Discuss one project where you felt you overcame the most obstacles. What were those obstacles and how to work through them? Explain how taking risks or challenging yourself made you a better artist.
Look at your body of work over the semester and choose 2 pieces that show your growth as an artist. Discuss each piece and how you grew in the following areas: application of materials, techniques and skills, artistic vision, use of the principles and elements, creativity, intuition and subject matter.
I felt like a child dropped into the deep end of a pool for the first time. You have the general feel of things, but not the rules you are used to. The contrast between these two moments is shocking and takes a bit for you to either adjust, or fail. Possibly fail then adjust. This is a good method for some people, but not so much for others. I think it worked nicely for me.
I like this piece and spent a long time on it, however, the foreground is the only good thing to look at (being the focal point) in my opinion. The background is sloppy and there was not as much effort put into it. There is too much negative space in this, which was covered by hasty scribbling. The idea was rather vague, and if there was more emphasis, it would look much better.
Some shading would have been nice. Or, at least, more defined shading. The fur on the rabbit is very nice (although it is not as visible in this picture). The ground at the front was an attempt at crosshatching. The effort on every part of the picture seems to have stayed about the same, if not a little better. However, the angle of the light on the eggs doesn't match up very well to their shadows. It was supposed to be an Easter Bunny concept.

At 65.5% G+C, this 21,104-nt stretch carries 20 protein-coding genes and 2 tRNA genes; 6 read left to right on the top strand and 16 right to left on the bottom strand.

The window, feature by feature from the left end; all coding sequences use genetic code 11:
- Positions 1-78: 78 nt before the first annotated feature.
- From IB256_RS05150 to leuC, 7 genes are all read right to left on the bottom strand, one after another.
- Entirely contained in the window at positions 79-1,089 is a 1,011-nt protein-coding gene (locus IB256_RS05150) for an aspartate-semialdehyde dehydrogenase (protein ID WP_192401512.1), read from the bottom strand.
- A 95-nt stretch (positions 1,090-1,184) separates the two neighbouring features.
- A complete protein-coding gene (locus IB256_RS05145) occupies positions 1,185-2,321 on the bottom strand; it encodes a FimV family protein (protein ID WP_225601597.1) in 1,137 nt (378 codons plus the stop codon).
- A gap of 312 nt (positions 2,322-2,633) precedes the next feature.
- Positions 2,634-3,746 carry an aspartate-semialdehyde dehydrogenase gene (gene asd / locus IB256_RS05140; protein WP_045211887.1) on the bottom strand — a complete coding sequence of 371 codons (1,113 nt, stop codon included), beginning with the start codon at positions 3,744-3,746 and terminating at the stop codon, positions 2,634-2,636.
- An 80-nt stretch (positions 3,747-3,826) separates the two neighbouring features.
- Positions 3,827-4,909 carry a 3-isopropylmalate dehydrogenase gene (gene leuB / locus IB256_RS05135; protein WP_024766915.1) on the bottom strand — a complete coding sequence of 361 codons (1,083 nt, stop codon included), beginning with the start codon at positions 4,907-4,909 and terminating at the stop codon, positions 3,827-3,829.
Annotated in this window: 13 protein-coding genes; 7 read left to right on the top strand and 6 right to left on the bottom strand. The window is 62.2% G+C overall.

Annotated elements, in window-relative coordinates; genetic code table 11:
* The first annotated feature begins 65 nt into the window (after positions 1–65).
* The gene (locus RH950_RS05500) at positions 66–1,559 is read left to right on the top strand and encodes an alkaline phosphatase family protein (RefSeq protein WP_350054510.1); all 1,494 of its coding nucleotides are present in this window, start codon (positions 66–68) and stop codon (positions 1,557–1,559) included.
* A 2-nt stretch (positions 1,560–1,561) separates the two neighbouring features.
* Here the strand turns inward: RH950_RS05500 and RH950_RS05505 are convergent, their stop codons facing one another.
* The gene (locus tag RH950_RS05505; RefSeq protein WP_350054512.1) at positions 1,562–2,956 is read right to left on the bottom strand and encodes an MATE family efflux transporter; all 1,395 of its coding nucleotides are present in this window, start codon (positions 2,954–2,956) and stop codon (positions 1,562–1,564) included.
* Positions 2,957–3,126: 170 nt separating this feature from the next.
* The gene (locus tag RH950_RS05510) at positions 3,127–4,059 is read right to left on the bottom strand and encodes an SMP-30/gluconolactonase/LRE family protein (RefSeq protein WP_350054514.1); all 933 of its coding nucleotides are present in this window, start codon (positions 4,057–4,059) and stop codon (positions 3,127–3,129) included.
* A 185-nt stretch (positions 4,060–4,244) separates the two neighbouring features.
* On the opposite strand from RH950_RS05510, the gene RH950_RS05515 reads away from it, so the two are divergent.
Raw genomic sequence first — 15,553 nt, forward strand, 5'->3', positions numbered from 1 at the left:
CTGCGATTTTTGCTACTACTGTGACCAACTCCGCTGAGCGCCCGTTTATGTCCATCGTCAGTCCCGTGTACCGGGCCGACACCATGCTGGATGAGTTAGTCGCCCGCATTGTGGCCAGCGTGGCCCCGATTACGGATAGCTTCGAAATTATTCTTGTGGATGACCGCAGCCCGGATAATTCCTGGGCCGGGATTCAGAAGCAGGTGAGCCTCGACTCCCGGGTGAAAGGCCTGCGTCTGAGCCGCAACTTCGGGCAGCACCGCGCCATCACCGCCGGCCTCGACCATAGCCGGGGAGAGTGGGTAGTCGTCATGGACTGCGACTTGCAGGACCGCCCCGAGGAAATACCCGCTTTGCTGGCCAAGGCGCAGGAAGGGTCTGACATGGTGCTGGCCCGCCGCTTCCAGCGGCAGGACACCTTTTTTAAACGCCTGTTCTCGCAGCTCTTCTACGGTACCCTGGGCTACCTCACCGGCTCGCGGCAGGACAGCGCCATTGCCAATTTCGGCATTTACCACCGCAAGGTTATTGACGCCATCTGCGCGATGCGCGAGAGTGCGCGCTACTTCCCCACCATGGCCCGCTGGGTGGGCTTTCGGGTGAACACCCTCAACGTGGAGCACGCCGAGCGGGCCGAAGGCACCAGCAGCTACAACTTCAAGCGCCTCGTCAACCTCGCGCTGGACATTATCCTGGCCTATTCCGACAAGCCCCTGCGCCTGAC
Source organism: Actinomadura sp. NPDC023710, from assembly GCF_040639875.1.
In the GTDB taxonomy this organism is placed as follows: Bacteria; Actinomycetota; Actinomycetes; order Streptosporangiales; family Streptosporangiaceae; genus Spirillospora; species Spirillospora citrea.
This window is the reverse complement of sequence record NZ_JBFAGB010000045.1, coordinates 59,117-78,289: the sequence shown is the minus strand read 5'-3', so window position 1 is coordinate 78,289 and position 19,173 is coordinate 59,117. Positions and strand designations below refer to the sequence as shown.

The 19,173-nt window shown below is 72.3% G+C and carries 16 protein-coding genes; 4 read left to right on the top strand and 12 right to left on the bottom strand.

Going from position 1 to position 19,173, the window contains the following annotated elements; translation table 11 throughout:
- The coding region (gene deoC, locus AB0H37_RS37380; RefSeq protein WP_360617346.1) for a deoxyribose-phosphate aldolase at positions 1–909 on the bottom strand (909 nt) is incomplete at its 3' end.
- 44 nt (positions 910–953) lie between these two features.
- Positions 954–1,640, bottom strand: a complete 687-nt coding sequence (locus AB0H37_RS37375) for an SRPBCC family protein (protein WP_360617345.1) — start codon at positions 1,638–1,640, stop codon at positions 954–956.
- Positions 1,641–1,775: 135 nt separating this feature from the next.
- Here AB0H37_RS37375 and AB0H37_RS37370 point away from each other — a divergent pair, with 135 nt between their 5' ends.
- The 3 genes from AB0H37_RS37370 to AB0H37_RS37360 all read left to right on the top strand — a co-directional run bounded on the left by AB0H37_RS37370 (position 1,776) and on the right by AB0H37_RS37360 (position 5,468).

The shading is improving, along with perspective and the different grounds (foreground, middle ground, background). In this picture the contrast and use of different colors makes it look nice. If you don't know what it's supposed to be, you might think it's something else... I've been told the balusters look somewhat like trees. I can't deny it. This picture doesn't show a clear plan of what's happening, but it's more vibrant and flowing than the others so far.
This needed a lot of effort. Breaking up every pine needle and gluing the tiny pieces to the paper. Even so, it came out looking very good. The contrast is shown just by grouping and spacing out the needles, and at the same time it doubles as fur. On the muzzle it could use a little fixing.
Lacking in some aspects of the mixed media. You can't see where some of it is. The mediums are; pen, watercolor pencils, photo transferring, and tissue paper. There was supposed to be fabric for some of the toys, but that risk was not taken. Mixed media is not my strong suit. The background coloring is sloppy, but the polka dots are worse. The smearing couldn't have been avoided, and it looks kind of good this way. Had the cat actually been holding the fabric toy I had designed, it might not look as open.. I regret not taking the chance. Having gone through the thought process many times now, it has a feel of being better or making more sense. Cats playing with toys? Funny. The color yellow and dots are also happy things.
This has very good contouring and balance. The negative space in the top left would be cancelled out by the tree meant to be there (given the chance to cut it out more), and along with painting, it would look superb. Even though it is unfinished, this very well might be the piece I like the best. Progression between my pieces is easier to see in this chain of them, and it is great.
In the end, everyone learns a valuable lesson from encountering new things. All of us came out better than we started. This method works, and it works well.